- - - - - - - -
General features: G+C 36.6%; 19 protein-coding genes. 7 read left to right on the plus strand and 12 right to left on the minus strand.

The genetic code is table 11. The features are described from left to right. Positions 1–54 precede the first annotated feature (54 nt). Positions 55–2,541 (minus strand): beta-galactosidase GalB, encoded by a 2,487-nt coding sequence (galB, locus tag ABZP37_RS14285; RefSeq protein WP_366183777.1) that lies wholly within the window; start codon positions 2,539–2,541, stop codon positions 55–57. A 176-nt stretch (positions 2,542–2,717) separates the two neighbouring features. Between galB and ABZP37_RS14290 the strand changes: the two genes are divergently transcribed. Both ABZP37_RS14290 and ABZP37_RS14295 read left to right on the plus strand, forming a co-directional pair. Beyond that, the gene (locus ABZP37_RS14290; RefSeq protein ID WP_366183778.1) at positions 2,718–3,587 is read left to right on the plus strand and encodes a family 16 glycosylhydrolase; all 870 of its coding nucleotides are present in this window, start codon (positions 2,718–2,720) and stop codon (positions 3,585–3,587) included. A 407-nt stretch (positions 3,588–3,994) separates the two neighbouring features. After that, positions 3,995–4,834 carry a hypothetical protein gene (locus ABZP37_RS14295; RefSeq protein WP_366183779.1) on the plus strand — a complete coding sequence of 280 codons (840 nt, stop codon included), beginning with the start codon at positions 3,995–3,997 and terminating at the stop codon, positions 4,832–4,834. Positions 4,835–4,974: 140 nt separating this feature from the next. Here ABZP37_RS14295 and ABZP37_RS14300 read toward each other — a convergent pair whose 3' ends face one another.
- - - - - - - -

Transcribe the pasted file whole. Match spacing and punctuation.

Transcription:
General features: G+C 36.6%; 19 protein-coding genes. 7 read left to right on the plus strand and 12 right to left on the minus strand.

The genetic code is table 11. The features are described from left to right. Positions 1–54 precede the first annotated feature (54 nt). Positions 55–2,541 (minus strand): beta-galactosidase GalB, encoded by a 2,487-nt coding sequence (galB, locus tag ABZP37_RS14285; RefSeq protein WP_366183777.1) that lies wholly within the window; start codon positions 2,539–2,541, stop codon positions 55–57. A 176-nt stretch (positions 2,542–2,717) separates the two neighbouring features. Between galB and ABZP37_RS14290 the strand changes: the two genes are divergently transcribed. Both ABZP37_RS14290 and ABZP37_RS14295 read left to right on the plus strand, forming a co-directional pair. Beyond that, the gene (locus ABZP37_RS14290; RefSeq protein ID WP_366183778.1) at positions 2,718–3,587 is read left to right on the plus strand and encodes a family 16 glycosylhydrolase; all 870 of its coding nucleotides are present in this window, start codon (positions 2,718–2,720) and stop codon (positions 3,585–3,587) included. A 407-nt stretch (positions 3,588–3,994) separates the two neighbouring features. After that, positions 3,995–4,834 carry a hypothetical protein gene (locus ABZP37_RS14295; RefSeq protein WP_366183779.1) on the plus strand — a complete coding sequence of 280 codons (840 nt, stop codon included), beginning with the start codon at positions 3,995–3,997 and terminating at the stop codon, positions 4,832–4,834. Positions 4,835–4,974: 140 nt separating this feature from the next. Here ABZP37_RS14295 and ABZP37_RS14300 read toward each other — a convergent pair whose 3' ends face one another.